Thousands of planes can't land without ground visibility because of 5G6
The FAA is instructing 6,834 planes to not rely on their radio altimeters when landing in certain airports due to fear of 5G interference. A radio altimeter measures the height a plane is flying at and is used mostly during landing when the pilots can’t see the ground clearly.
FAA spokesman Lynn Lunsford gave the following statement regarding the ruling for The Verge:
The FAA ruling states that airlines and pilots of the 6,834 planes deemed affected by the matter could prove on their own that their altimeters are protected and not going to be affected by 5G interference. This will allow the planes to fly as usual without altimeter restrictions.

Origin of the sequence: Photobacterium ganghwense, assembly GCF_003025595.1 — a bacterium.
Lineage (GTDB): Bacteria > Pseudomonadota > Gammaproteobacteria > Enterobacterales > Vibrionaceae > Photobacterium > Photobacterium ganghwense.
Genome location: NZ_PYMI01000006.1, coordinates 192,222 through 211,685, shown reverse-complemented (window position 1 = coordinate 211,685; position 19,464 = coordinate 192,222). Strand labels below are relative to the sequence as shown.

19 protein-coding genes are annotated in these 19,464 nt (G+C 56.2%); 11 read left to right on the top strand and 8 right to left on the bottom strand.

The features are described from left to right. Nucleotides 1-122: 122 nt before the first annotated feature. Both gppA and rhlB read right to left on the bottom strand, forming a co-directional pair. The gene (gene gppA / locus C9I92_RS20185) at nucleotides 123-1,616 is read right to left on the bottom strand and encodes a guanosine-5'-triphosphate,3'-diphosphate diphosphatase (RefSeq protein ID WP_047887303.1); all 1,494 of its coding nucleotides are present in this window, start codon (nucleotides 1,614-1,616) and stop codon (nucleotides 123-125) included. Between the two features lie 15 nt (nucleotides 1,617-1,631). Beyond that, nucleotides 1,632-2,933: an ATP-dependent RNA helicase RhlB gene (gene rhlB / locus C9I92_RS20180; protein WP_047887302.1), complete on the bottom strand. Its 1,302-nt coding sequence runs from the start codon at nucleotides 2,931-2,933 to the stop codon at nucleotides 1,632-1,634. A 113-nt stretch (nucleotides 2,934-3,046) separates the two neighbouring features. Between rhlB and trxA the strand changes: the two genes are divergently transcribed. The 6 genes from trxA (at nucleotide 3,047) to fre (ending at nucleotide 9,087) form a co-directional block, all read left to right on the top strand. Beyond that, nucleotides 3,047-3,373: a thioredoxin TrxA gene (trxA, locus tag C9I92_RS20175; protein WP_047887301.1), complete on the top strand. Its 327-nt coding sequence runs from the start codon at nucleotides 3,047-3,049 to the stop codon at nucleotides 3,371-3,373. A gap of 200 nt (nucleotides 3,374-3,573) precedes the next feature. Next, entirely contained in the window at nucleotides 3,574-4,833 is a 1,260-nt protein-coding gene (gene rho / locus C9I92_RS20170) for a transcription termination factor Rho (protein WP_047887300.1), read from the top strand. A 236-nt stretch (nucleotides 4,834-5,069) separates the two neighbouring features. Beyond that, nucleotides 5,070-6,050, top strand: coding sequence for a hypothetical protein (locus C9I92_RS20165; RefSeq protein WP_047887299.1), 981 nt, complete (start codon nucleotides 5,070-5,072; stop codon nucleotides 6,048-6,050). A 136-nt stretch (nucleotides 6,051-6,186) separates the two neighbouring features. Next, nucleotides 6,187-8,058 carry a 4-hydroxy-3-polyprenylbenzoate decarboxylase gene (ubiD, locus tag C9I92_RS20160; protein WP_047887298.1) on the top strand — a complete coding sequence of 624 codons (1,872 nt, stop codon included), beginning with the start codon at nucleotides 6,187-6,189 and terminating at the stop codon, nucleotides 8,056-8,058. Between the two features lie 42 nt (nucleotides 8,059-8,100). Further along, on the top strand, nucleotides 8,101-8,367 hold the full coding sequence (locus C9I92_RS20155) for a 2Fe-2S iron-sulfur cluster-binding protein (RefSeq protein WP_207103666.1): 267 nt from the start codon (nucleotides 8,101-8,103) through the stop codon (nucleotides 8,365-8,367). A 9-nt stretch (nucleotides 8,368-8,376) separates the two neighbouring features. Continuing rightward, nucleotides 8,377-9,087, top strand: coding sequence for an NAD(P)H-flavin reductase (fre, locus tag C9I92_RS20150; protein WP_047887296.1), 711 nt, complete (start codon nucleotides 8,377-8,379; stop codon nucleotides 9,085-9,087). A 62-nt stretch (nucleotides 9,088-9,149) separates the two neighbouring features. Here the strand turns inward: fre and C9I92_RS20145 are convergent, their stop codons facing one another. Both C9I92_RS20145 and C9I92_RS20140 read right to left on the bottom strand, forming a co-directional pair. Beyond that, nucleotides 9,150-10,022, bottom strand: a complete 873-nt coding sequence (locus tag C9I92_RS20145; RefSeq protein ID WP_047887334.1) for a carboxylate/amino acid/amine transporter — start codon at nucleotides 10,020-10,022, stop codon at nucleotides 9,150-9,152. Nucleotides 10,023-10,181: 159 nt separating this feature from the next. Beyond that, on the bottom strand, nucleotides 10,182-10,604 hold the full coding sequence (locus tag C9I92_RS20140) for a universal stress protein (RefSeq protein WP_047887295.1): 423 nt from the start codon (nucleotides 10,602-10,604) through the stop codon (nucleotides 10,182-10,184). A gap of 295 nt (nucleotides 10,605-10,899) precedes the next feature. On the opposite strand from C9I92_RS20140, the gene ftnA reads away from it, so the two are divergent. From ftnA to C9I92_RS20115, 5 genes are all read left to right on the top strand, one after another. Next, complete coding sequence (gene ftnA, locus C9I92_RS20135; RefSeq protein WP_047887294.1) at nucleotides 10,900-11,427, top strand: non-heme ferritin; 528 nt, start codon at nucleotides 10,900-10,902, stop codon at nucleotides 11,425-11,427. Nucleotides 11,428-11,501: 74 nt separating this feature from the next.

AT&T and Verizon’s problematic mid-band is called C-band 5G. Of course, the whole purpose of building 5G towers with the band is better speed and coverage. However, the new band is more powerful and thus concerning to the FAA. C-band 5G and radio altimeters don’t operate on the same band, but the frequencies of the two are close enough to possibly interfere with each other.
A temporary solution proposed by Verizon and AT&T is to dial back the power of their 5G towers in proximity with airports for six months past the C-band launch. The launch itself was already pushed back by one month to January 2022.
The Verge states that a possible solution is to put a band filter on the radio altimeters, but organizations like the Radio Technical Commission for Aeronautics claim it will probably take years to certify and implement the filter in the planes.